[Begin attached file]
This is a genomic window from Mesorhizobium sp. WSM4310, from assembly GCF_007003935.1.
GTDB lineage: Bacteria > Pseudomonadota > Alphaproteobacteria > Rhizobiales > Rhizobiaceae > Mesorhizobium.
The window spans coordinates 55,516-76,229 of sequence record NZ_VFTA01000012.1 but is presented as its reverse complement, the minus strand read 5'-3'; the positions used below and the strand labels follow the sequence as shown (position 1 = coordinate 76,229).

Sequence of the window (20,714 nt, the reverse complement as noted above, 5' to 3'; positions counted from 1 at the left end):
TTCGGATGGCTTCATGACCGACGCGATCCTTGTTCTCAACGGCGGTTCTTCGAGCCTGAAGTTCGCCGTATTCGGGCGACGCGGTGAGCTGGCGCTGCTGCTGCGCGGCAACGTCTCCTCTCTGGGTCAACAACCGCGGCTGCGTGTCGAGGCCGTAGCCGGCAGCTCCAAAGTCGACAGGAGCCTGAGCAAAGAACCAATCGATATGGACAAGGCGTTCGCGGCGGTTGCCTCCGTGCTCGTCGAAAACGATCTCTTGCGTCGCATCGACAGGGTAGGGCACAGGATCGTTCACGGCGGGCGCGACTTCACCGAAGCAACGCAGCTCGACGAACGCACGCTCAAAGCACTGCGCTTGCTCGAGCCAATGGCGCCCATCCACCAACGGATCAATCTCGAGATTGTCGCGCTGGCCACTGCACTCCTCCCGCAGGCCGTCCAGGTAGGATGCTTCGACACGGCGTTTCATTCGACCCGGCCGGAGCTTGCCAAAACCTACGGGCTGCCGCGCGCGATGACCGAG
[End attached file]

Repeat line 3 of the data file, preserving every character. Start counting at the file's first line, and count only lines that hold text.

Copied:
The window spans coordinates 55,516-76,229 of sequence record NZ_VFTA01000012.1 but is presented as its reverse complement, the minus strand read 5'-3'; the positions used below and the strand labels follow the sequence as shown (position 1 = coordinate 76,229).